The author, Andrea Zimmer, is an elementary school teacher in OC California. Her love for all animals led her to transition to veganism, and after having her daughter, Andrea became inspired to work towards creating tools that would help parents introduce young children to the concepts of animal rights, wrong versus right, compassion, and kindness for all.
Andrea tells us about her new book in 5 questions…
Sanctuary Publishers: Hi Andrea! We’re so excited for your first ever children’s book, Wild and Free! Can you tell us about it and how you became inspired to write a rhyming book that succinctly helps children make connections about their choices at such a young age?
Andrea Zimmer: Hi and thank you! That’s a very good question! Being a teacher, I have seen what a huge impact a good book can have in a child’s life. After I had my daughter 2 years ago, I was searching and searching for good vegan children’s books for “very young children” to help her understand “why vegan” and how our actions can greatly affect other nonhuman as well as human beings on this planet. I found some that I liked, but thought, “I love words, especially rhyming words, and so do children. I can write my own book”. Then, one day while at school, the first verse popped in my head, and the rest is history. I love it when a book “flows”, and Wild and Free flows with the truth in a kid friendly non-graphic way.
Sanctuary Publishers: Maritza Oliver, a well-known Vegan Children’s book author and illustrator, noted how the book and illustrations get this message across, as you mention, in a non-graphic way. Could you tell us more about that and what age group you wrote the book for?
Andrea Zimmer: Sure, I’d love to. This book was written for a younger audience from babies to toddlers but could also be a great first reader for preschool children too. It’s a wonderful book to use to introduce our young children to the ethics of veganism and help them understand right vs. wrong without being graphic. However, it’s still being specific enough, so they can understand that it’s wrong to do what we are doing to our fellow nonhuman beings; thus, the kids still get a basic understanding of animal rights.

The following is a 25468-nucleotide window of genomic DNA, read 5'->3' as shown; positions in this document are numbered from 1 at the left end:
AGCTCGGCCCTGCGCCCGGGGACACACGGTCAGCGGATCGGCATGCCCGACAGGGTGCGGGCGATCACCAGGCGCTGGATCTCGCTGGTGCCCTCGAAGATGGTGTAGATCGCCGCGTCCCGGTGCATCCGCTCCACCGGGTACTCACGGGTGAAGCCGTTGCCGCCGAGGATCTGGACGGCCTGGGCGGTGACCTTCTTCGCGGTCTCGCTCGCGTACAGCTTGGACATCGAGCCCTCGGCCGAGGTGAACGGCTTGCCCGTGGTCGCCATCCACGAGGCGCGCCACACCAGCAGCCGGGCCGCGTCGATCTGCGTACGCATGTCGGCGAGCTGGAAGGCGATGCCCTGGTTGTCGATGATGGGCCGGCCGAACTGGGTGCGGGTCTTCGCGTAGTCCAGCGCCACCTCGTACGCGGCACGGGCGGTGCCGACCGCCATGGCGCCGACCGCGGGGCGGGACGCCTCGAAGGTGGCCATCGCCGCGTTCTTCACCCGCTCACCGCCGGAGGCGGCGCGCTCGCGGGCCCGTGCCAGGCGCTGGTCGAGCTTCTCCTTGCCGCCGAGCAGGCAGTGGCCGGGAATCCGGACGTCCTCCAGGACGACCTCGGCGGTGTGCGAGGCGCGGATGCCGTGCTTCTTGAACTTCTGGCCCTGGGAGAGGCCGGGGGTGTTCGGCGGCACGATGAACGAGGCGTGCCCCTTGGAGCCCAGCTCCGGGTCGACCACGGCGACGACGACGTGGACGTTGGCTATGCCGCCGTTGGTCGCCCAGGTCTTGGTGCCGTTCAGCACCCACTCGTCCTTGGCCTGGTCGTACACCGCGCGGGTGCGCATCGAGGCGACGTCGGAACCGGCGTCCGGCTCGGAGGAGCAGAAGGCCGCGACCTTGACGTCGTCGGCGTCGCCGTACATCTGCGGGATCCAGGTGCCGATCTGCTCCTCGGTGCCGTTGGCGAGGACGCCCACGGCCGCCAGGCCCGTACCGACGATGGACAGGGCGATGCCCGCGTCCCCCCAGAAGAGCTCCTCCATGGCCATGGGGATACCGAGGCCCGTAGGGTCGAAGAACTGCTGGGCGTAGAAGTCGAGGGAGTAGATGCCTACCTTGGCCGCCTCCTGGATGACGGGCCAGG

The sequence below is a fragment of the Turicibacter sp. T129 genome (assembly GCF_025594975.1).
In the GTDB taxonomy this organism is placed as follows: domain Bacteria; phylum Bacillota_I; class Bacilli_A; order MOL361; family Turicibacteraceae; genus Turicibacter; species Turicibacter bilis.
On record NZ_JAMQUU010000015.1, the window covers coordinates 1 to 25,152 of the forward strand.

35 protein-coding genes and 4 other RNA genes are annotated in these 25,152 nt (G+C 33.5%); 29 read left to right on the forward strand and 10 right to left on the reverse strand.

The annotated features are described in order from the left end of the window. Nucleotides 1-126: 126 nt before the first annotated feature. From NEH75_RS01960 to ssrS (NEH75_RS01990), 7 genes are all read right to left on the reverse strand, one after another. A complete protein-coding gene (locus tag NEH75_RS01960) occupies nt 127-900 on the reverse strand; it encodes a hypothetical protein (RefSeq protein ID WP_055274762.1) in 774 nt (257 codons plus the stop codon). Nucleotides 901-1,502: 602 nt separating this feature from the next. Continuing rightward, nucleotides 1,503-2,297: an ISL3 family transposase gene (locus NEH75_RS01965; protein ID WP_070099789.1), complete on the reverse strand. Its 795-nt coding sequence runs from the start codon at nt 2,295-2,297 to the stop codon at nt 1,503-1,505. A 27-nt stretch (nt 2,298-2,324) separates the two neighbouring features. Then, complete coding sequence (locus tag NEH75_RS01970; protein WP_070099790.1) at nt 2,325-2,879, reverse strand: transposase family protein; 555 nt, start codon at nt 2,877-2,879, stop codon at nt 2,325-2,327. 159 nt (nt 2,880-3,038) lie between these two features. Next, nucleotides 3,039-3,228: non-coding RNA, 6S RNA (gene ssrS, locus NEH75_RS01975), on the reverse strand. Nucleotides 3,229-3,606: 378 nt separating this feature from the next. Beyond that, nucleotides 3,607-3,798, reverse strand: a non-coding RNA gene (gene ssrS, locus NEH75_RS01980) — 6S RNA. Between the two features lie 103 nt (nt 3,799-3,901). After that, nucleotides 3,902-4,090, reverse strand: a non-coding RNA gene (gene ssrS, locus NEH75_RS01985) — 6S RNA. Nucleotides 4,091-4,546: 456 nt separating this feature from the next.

Sanctuary Publishers: What would you say is your favorite verse in the book and why?
Andrea Zimmer: That’s a tough question since I love all the verses, but honeybees are very close to my heart and are often a subject of debate in the vegan/plant-based communities. Without bees everything else is a moot point. Bees work very hard to make their honey, and they need it to survive. During the winter they feed on the honey they collected during the warmer months and it takes about 35 pounds of honey to provide enough food for a smaller colony of bees to survive the winter. Honey collection is destructive to a hive. A hive must travel far and wide to visit over 2 million flowers in order to produce just 1 pound of honey. They fly approx. 55,000 miles to produce that 1 pound of honey. Honeybees make their honey to provide for their hive, and we depend on them to help pollinate our plants. Without the bees our food chain collapses. They are gentle little beings who help us do a big job, so why do we take away their food?
Sanctuary Publishers: What about the illustrations? Do you have a favorite?
Andrea Zimmer: I love all the illustrations, which were done by Julia Feliz Brueck. She is such a talented person and did a beautiful job bringing my words to life. The illustration at the end of the book with all the children standing united together with the animals touches my heart. It helps me remember that if we start with our younger generations and give them the information and tools they need, they will become empowered to use their compassion to fight for truth and justice for all beings – both nonhuman and human alike. I like to say, “We are planting the seeds of change, one book and one child at a time, for a brighter future for all Earthlings”. I hope that my daughter’s generation will be the one that finally ends the exploitation of all living beings on Earth.
Sanctuary Publishers: One other unique thing about your book is that it ends with a list of 10 things kids can do with their parents to help raise the voices of both non-humans AND humans. So, it’s not just a book about connections – it’s also about taking action when we can. Why do you think this is important?
Andrea Zimmer: It’s extremely important that we as adults show our children that although we feel strongly about something it’s just as important to act and use our voices to make positive change. They need to know they aren’t powerless and should be taught that their voices matter. The future is in their hands, and they need to know how to make positive changes whether they are large or small. Kindness has a ripple effect and one person can make a difference. I’ll be working on more actions we can do with small children, so keep an eye on our Wild and Free Facebook page and Instagram for more. Together we can make this world a better place for ALL!
Wild and Free is now on sale!
Sales from each book sold will help support the residents at PreetiRang Sanctuary!
Read about the great work they are doing and about their residents, here: